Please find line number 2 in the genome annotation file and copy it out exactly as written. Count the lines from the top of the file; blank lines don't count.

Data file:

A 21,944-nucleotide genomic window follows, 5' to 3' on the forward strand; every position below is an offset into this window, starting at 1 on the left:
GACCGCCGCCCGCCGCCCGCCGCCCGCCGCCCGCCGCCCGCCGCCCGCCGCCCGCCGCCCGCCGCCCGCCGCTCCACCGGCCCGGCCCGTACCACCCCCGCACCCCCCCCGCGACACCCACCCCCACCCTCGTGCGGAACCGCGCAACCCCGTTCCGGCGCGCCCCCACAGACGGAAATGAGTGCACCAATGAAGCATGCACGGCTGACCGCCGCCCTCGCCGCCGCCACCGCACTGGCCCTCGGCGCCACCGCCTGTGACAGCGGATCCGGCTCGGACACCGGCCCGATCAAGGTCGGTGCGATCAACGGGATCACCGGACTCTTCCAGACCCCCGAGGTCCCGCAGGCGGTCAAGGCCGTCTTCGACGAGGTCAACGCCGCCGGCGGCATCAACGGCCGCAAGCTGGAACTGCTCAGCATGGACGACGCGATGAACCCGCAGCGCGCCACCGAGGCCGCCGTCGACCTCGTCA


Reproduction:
GACCGCCGCCCGCCGCCCGCCGCCCGCCGCCCGCCGCCCGCCGCCCGCCGCCCGCCGCCCGCCGCCCGCCGCTCCACCGGCCCGGCCCGTACCACCCCCGCACCCCCCCCGCGACACCCACCCCCACCCTCGTGCGGAACCGCGCAACCCCGTTCCGGCGCGCCCCCACAGACGGAAATGAGTGCACCAATGAAGCATGCACGGCTGACCGCCGCCCTCGCCGCCGCCACCGCACTGGCCCTCGGCGCCACCGCCTGTGACAGCGGATCCGGCTCGGACACCGGCCCGATCAAGGTCGGTGCGATCAACGGGATCACCGGACTCTTCCAGACCCCCGAGGTCCCGCAGGCGGTCAAGGCCGTCTTCGACGAGGTCAACGCCGCCGGCGGCATCAACGGCCGCAAGCTGGAACTGCTCAGCATGGACGACGCGATGAACCCGCAGCGCGCCACCGAGGCCGCCGTCGACCTCGTCA